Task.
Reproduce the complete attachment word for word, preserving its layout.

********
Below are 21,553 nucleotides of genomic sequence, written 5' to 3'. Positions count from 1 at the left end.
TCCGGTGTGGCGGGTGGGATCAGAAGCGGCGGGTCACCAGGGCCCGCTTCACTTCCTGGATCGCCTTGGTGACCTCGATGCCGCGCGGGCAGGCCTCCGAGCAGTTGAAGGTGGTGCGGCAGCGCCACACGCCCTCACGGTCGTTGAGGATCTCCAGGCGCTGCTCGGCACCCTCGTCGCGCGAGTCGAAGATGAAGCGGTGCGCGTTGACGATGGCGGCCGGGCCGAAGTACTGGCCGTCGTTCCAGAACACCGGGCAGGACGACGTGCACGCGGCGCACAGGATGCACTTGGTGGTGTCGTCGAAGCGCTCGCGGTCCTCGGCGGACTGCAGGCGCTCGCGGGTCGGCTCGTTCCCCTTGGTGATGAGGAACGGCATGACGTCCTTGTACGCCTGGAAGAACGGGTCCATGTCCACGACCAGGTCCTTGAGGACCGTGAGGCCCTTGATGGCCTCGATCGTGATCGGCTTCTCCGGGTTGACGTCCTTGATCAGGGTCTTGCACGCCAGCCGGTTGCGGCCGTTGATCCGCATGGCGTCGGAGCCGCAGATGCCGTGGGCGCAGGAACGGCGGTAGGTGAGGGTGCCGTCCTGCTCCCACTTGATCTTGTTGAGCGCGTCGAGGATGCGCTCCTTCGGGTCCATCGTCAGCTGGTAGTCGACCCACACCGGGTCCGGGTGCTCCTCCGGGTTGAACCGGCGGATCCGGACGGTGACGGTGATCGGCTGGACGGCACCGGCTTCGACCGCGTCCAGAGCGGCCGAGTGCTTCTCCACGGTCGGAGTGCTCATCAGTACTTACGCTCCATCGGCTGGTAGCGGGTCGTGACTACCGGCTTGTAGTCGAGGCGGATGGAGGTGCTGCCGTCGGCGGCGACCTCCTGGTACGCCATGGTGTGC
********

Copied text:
Below are 21,553 nucleotides of genomic sequence, written 5' to 3'. Positions count from 1 at the left end.
TCCGGTGTGGCGGGTGGGATCAGAAGCGGCGGGTCACCAGGGCCCGCTTCACTTCCTGGATCGCCTTGGTGACCTCGATGCCGCGCGGGCAGGCCTCCGAGCAGTTGAAGGTGGTGCGGCAGCGCCACACGCCCTCACGGTCGTTGAGGATCTCCAGGCGCTGCTCGGCACCCTCGTCGCGCGAGTCGAAGATGAAGCGGTGCGCGTTGACGATGGCGGCCGGGCCGAAGTACTGGCCGTCGTTCCAGAACACCGGGCAGGACGACGTGCACGCGGCGCACAGGATGCACTTGGTGGTGTCGTCGAAGCGCTCGCGGTCCTCGGCGGACTGCAGGCGCTCGCGGGTCGGCTCGTTCCCCTTGGTGATGAGGAACGGCATGACGTCCTTGTACGCCTGGAAGAACGGGTCCATGTCCACGACCAGGTCCTTGAGGACCGTGAGGCCCTTGATGGCCTCGATCGTGATCGGCTTCTCCGGGTTGACGTCCTTGATCAGGGTCTTGCACGCCAGCCGGTTGCGGCCGTTGATCCGCATGGCGTCGGAGCCGCAGATGCCGTGGGCGCAGGAACGGCGGTAGGTGAGGGTGCCGTCCTGCTCCCACTTGATCTTGTTGAGCGCGTCGAGGATGCGCTCCTTCGGGTCCATCGTCAGCTGGTAGTCGACCCACACCGGGTCCGGGTGCTCCTCCGGGTTGAACCGGCGGATCCGGACGGTGACGGTGATCGGCTGGACGGCACCGGCTTCGACCGCGTCCAGAGCGGCCGAGTGCTTCTCCACGGTCGGAGTGCTCATCAGTACTTACGCTCCATCGGCTGGTAGCGGGTCGTGACTACCGGCTTGTAGTCGAGGCGGATGGAGGTGCTGCCGTCGGCGGCGACCTCCTGGTACGCCATGGTGTGC